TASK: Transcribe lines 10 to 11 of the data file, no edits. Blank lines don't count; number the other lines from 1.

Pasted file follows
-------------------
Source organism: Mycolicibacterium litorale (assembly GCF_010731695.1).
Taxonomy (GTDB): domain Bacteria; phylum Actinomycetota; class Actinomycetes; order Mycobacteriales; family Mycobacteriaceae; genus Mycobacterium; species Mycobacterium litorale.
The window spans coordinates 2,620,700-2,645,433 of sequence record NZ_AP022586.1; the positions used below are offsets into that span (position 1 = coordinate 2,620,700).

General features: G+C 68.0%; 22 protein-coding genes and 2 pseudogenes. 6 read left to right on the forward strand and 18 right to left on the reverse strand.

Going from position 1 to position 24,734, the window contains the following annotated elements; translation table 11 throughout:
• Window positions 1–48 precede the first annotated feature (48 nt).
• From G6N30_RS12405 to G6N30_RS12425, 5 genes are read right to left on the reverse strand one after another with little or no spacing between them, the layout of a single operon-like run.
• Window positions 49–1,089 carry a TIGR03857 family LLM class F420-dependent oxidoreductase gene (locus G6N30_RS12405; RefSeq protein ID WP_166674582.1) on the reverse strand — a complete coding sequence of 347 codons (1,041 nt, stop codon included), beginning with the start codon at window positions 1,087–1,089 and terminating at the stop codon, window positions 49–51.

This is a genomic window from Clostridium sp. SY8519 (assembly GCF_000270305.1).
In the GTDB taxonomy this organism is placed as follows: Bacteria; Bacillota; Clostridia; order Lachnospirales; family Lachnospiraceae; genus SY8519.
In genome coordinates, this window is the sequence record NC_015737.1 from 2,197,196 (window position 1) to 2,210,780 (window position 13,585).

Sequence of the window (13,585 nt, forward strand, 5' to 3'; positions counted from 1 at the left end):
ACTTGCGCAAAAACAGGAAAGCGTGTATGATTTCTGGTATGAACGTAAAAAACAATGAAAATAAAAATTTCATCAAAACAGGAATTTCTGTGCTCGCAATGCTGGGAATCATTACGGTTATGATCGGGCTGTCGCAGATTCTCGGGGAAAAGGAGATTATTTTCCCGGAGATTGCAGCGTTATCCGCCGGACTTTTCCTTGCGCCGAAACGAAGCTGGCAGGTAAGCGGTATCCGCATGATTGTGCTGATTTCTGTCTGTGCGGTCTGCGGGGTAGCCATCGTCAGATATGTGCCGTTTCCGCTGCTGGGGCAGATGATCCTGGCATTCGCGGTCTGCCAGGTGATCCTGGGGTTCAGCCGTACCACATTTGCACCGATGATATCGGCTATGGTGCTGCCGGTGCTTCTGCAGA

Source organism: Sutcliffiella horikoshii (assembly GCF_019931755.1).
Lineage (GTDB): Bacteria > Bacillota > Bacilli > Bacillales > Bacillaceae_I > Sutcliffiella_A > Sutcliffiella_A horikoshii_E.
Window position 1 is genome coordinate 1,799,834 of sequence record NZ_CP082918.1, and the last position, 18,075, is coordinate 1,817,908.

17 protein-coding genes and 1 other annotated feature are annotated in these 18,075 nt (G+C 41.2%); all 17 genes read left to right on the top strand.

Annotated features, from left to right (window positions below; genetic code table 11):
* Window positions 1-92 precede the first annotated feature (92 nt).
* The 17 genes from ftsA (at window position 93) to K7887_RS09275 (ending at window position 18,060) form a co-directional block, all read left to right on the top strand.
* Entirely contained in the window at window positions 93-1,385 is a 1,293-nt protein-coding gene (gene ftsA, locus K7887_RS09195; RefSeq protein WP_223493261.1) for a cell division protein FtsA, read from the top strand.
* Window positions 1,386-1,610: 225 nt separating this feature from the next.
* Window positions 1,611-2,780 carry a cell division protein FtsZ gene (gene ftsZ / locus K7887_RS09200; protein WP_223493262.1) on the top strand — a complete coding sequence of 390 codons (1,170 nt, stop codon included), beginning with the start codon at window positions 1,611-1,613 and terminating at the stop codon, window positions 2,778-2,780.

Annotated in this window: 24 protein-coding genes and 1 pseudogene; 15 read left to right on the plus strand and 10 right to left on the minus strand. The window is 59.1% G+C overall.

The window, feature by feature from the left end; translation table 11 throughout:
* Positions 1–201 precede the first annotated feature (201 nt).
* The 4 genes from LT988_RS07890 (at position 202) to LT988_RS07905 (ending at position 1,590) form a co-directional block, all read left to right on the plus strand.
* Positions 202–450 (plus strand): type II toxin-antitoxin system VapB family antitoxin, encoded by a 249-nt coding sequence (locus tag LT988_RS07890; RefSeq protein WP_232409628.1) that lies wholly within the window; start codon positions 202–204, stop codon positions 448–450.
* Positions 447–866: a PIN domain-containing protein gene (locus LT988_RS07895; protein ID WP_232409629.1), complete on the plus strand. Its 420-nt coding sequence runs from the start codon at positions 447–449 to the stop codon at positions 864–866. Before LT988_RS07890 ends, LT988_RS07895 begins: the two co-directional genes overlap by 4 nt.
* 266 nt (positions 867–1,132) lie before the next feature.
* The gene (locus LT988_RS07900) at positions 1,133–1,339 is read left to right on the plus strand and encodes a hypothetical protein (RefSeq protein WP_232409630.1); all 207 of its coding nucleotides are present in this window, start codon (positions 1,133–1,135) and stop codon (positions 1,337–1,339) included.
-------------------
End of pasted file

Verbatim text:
In the GTDB taxonomy this organism is placed as follows: Bacteria; Bacillota; Clostridia; order Lachnospirales; family Lachnospiraceae; genus SY8519.
In genome coordinates, this window is the sequence record NC_015737.1 from 2,197,196 (window position 1) to 2,210,780 (window position 13,585).